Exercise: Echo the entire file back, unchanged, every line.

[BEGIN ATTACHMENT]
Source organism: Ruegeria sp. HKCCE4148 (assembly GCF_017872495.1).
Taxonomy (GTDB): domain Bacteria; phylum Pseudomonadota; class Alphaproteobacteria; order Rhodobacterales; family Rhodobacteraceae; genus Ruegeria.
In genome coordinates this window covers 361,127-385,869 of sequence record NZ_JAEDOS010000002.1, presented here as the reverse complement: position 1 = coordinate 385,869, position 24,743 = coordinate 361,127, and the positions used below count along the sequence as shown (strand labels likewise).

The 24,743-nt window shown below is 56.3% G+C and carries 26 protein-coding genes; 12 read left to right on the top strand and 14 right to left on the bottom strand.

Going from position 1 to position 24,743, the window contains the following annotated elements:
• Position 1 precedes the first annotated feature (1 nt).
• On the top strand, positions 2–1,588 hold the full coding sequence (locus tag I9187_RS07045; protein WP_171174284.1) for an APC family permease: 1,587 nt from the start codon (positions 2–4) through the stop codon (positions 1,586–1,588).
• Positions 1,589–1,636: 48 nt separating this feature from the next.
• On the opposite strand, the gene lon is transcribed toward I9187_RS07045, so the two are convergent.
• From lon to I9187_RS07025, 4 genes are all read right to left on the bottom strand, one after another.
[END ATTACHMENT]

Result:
Source organism: Ruegeria sp. HKCCE4148 (assembly GCF_017872495.1).
Taxonomy (GTDB): domain Bacteria; phylum Pseudomonadota; class Alphaproteobacteria; order Rhodobacterales; family Rhodobacteraceae; genus Ruegeria.
In genome coordinates this window covers 361,127-385,869 of sequence record NZ_JAEDOS010000002.1, presented here as the reverse complement: position 1 = coordinate 385,869, position 24,743 = coordinate 361,127, and the positions used below count along the sequence as shown (strand labels likewise).

The 24,743-nt window shown below is 56.3% G+C and carries 26 protein-coding genes; 12 read left to right on the top strand and 14 right to left on the bottom strand.

Going from position 1 to position 24,743, the window contains the following annotated elements:
• Position 1 precedes the first annotated feature (1 nt).
• On the top strand, positions 2–1,588 hold the full coding sequence (locus tag I9187_RS07045; protein WP_171174284.1) for an APC family permease: 1,587 nt from the start codon (positions 2–4) through the stop codon (positions 1,586–1,588).
• Positions 1,589–1,636: 48 nt separating this feature from the next.
• On the opposite strand, the gene lon is transcribed toward I9187_RS07045, so the two are convergent.
• From lon to I9187_RS07025, 4 genes are all read right to left on the bottom strand, one after another.